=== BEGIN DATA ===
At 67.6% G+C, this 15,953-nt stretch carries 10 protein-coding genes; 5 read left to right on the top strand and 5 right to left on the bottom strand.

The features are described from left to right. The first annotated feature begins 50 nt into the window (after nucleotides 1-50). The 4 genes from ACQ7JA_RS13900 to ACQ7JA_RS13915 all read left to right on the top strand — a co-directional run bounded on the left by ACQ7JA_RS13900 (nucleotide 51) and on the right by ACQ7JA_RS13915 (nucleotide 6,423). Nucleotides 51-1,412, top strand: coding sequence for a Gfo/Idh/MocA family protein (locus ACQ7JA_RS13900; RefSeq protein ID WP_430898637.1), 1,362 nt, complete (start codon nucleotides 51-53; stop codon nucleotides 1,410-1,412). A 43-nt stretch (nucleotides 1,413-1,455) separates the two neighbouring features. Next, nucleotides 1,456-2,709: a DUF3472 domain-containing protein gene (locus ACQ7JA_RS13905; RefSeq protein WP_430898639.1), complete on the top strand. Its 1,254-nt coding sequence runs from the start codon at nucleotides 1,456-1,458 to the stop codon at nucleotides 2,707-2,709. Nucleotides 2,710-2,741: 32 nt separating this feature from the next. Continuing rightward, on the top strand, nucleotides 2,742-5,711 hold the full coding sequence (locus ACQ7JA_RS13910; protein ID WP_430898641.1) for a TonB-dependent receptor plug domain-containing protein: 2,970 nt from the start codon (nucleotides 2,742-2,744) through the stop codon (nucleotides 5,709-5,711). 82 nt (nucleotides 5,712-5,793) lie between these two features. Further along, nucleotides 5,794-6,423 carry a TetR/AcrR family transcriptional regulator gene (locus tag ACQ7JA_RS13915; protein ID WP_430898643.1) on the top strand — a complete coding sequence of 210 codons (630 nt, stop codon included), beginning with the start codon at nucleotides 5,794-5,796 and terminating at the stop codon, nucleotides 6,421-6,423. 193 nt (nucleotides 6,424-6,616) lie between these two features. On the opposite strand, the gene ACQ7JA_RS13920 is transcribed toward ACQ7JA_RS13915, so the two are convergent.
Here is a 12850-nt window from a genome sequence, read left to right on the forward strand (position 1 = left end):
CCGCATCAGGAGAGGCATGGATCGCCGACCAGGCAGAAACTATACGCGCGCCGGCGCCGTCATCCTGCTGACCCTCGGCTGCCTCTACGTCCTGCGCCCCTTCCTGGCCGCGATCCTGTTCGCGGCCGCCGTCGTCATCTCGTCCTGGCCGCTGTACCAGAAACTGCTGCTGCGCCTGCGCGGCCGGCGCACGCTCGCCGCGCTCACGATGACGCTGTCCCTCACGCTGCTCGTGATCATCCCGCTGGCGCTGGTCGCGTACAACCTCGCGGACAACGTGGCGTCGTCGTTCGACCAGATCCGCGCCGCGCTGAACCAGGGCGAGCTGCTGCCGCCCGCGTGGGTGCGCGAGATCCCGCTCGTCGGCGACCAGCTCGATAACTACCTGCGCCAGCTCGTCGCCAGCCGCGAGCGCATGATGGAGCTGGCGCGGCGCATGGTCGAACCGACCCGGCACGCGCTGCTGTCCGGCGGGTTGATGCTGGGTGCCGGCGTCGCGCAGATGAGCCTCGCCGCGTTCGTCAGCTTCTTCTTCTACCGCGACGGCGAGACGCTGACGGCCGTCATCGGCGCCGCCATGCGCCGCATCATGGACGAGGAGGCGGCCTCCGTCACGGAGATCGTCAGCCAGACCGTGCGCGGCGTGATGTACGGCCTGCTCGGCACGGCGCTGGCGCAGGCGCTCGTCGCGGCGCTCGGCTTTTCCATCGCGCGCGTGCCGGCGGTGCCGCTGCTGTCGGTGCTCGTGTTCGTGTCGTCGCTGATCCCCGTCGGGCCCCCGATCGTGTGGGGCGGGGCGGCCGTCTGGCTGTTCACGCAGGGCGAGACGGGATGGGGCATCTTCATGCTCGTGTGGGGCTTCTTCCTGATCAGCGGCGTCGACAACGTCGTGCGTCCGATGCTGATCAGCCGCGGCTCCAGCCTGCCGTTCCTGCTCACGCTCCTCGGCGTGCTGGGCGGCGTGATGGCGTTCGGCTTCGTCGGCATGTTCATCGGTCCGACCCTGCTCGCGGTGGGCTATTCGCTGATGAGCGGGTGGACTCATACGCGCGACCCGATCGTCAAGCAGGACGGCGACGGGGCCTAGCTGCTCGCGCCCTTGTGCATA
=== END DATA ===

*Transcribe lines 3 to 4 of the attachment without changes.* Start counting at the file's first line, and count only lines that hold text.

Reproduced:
Here is a 12850-nt window from a genome sequence, read left to right on the forward strand (position 1 = left end):
CCGCATCAGGAGAGGCATGGATCGCCGACCAGGCAGAAACTATACGCGCGCCGGCGCCGTCATCCTGCTGACCCTCGGCTGCCTCTACGTCCTGCGCCCCTTCCTGGCCGCGATCCTGTTCGCGGCCGCCGTCGTCATCTCGTCCTGGCCGCTGTACCAGAAACTGCTGCTGCGCCTGCGCGGCCGGCGCACGCTCGCCGCGCTCACGATGACGCTGTCCCTCACGCTGCTCGTGATCATCCCGCTGGCGCTGGTCGCGTACAACCTCGCGGACAACGTGGCGTCGTCGTTCGACCAGATCCGCGCCGCGCTGAACCAGGGCGAGCTGCTGCCGCCCGCGTGGGTGCGCGAGATCCCGCTCGTCGGCGACCAGCTCGATAACTACCTGCGCCAGCTCGTCGCCAGCCGCGAGCGCATGATGGAGCTGGCGCGGCGCATGGTCGAACCGACCCGGCACGCGCTGCTGTCCGGCGGGTTGATGCTGGGTGCCGGCGTCGCGCAGATGAGCCTCGCCGCGTTCGTCAGCTTCTTCTTCTACCGCGACGGCGAGACGCTGACGGCCGTCATCGGCGCCGCCATGCGCCGCATCATGGACGAGGAGGCGGCCTCCGTCACGGAGATCGTCAGCCAGACCGTGCGCGGCGTGATGTACGGCCTGCTCGGCACGGCGCTGGCGCAGGCGCTCGTCGCGGCGCTCGGCTTTTCCATCGCGCGCGTGCCGGCGGTGCCGCTGCTGTCGGTGCTCGTGTTCGTGTCGTCGCTGATCCCCGTCGGGCCCCCGATCGTGTGGGGCGGGGCGGCCGTCTGGCTGTTCACGCAGGGCGAGACGGGATGGGGCATCTTCATGCTCGTGTGGGGCTTCTTCCTGATCAGCGGCGTCGACAACGTCGTGCGTCCGATGCTGATCAGCCGCGGCTCCAGCCTGCCGTTCCTGCTCACGCTCCTCGGCGTGCTGGGCGGCGTGATGGCGTTCGGCTTCGTCGGCATGTTCATCGGTCCGACCCTGCTCGCGGTGGGCTATTCGCTGATGAGCGGGTGGACTCATACGCGCGACCCGATCGTCAAGCAGGACGGCGACGGGGCCTAGCTGCTCGCGCCCTTGTGCATA